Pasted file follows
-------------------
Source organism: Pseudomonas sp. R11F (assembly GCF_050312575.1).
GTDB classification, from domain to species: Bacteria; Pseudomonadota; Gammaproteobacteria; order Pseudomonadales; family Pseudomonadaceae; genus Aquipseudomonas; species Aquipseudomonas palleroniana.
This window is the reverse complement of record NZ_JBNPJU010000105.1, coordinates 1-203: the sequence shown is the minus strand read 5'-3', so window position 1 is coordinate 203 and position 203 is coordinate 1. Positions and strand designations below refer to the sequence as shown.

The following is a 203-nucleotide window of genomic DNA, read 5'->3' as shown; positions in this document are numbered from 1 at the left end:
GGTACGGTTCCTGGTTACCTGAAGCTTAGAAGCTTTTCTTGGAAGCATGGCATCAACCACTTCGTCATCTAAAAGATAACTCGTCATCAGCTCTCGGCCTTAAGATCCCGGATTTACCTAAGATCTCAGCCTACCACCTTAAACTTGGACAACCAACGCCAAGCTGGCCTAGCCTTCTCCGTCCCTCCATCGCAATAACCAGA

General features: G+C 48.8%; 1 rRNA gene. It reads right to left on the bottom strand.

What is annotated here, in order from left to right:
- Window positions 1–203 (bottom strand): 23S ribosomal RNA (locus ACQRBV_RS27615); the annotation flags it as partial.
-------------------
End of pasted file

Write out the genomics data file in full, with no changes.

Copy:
Source organism: Pseudomonas sp. R11F (assembly GCF_050312575.1).
GTDB classification, from domain to species: Bacteria; Pseudomonadota; Gammaproteobacteria; order Pseudomonadales; family Pseudomonadaceae; genus Aquipseudomonas; species Aquipseudomonas palleroniana.
This window is the reverse complement of record NZ_JBNPJU010000105.1, coordinates 1-203: the sequence shown is the minus strand read 5'-3', so window position 1 is coordinate 203 and position 203 is coordinate 1. Positions and strand designations below refer to the sequence as shown.

The following is a 203-nucleotide window of genomic DNA, read 5'->3' as shown; positions in this document are numbered from 1 at the left end:
GGTACGGTTCCTGGTTACCTGAAGCTTAGAAGCTTTTCTTGGAAGCATGGCATCAACCACTTCGTCATCTAAAAGATAACTCGTCATCAGCTCTCGGCCTTAAGATCCCGGATTTACCTAAGATCTCAGCCTACCACCTTAAACTTGGACAACCAACGCCAAGCTGGCCTAGCCTTCTCCGTCCCTCCATCGCAATAACCAGA

General features: G+C 48.8%; 1 rRNA gene. It reads right to left on the bottom strand.

What is annotated here, in order from left to right:
- Window positions 1–203 (bottom strand): 23S ribosomal RNA (locus ACQRBV_RS27615); the annotation flags it as partial.